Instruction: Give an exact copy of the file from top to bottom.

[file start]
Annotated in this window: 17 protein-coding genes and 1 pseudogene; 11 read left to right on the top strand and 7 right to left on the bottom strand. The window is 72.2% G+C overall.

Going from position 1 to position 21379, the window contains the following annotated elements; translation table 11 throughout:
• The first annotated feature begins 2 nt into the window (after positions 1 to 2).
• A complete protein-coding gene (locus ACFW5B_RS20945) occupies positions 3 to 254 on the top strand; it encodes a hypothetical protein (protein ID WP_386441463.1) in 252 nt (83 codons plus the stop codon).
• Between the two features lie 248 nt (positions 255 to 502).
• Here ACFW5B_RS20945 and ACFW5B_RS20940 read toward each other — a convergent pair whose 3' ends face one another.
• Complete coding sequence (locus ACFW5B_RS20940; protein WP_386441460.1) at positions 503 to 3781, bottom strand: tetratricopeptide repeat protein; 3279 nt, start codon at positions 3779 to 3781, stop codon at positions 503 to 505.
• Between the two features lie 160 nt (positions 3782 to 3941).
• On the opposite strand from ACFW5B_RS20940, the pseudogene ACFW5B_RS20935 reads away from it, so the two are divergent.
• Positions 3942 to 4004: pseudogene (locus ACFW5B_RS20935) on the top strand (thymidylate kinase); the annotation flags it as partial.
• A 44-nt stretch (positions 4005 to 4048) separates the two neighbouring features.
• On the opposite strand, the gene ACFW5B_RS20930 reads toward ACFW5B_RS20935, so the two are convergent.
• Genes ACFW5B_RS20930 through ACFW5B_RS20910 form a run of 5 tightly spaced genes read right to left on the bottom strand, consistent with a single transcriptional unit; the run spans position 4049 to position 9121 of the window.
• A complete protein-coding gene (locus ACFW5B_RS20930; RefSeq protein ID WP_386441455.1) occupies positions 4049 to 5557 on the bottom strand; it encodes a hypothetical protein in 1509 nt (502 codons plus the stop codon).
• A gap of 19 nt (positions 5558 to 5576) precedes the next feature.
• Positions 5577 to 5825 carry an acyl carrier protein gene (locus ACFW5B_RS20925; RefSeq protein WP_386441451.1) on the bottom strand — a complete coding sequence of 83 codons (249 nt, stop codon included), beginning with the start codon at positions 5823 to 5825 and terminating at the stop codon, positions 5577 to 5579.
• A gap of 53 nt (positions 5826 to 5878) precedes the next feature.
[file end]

Annotated in this window: 17 protein-coding genes and 1 pseudogene; 11 read left to right on the top strand and 7 right to left on the bottom strand. The window is 72.2% G+C overall.

Going from position 1 to position 21379, the window contains the following annotated elements; translation table 11 throughout:
• The first annotated feature begins 2 nt into the window (after positions 1 to 2).
• A complete protein-coding gene (locus ACFW5B_RS20945) occupies positions 3 to 254 on the top strand; it encodes a hypothetical protein (protein ID WP_386441463.1) in 252 nt (83 codons plus the stop codon).
• Between the two features lie 248 nt (positions 255 to 502).
• Here ACFW5B_RS20945 and ACFW5B_RS20940 read toward each other — a convergent pair whose 3' ends face one another.
• Complete coding sequence (locus ACFW5B_RS20940; protein WP_386441460.1) at positions 503 to 3781, bottom strand: tetratricopeptide repeat protein; 3279 nt, start codon at positions 3779 to 3781, stop codon at positions 503 to 505.
• Between the two features lie 160 nt (positions 3782 to 3941).
• On the opposite strand from ACFW5B_RS20940, the pseudogene ACFW5B_RS20935 reads away from it, so the two are divergent.
• Positions 3942 to 4004: pseudogene (locus ACFW5B_RS20935) on the top strand (thymidylate kinase); the annotation flags it as partial.
• A 44-nt stretch (positions 4005 to 4048) separates the two neighbouring features.
• On the opposite strand, the gene ACFW5B_RS20930 reads toward ACFW5B_RS20935, so the two are convergent.
• Genes ACFW5B_RS20930 through ACFW5B_RS20910 form a run of 5 tightly spaced genes read right to left on the bottom strand, consistent with a single transcriptional unit; the run spans position 4049 to position 9121 of the window.
• A complete protein-coding gene (locus ACFW5B_RS20930; RefSeq protein ID WP_386441455.1) occupies positions 4049 to 5557 on the bottom strand; it encodes a hypothetical protein in 1509 nt (502 codons plus the stop codon).
• A gap of 19 nt (positions 5558 to 5576) precedes the next feature.
• Positions 5577 to 5825 carry an acyl carrier protein gene (locus ACFW5B_RS20925; RefSeq protein WP_386441451.1) on the bottom strand — a complete coding sequence of 83 codons (249 nt, stop codon included), beginning with the start codon at positions 5823 to 5825 and terminating at the stop codon, positions 5577 to 5579.
• A gap of 53 nt (positions 5826 to 5878) precedes the next feature.